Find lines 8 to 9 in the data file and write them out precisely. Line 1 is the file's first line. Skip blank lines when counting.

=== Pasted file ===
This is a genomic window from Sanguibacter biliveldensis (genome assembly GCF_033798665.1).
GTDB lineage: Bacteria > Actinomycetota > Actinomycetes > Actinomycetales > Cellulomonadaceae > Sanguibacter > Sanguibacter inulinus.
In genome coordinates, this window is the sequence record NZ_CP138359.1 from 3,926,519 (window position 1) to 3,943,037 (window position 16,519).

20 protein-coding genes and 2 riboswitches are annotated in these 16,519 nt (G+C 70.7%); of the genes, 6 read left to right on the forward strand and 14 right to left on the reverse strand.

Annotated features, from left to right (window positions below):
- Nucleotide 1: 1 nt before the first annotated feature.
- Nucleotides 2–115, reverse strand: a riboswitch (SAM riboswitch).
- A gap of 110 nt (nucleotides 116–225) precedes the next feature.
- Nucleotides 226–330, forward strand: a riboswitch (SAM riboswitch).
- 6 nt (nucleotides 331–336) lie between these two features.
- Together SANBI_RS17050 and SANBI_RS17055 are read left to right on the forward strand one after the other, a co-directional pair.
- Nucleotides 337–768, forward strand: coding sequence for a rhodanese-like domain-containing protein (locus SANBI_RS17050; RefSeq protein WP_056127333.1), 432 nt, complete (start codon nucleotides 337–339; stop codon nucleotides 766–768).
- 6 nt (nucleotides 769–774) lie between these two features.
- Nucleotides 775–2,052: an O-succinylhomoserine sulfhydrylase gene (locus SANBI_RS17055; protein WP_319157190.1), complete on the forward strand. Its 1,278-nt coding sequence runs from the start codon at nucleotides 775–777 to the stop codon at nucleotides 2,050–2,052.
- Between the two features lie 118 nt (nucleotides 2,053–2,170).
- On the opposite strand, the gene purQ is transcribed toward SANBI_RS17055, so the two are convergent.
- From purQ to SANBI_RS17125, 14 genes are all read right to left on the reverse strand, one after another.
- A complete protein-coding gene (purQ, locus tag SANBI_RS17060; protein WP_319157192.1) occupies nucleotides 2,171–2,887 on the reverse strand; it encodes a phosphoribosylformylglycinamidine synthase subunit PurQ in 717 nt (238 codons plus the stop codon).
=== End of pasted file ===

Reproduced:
- A gap of 110 nt (nucleotides 116–225) precedes the next feature.
- Nucleotides 226–330, forward strand: a riboswitch (SAM riboswitch).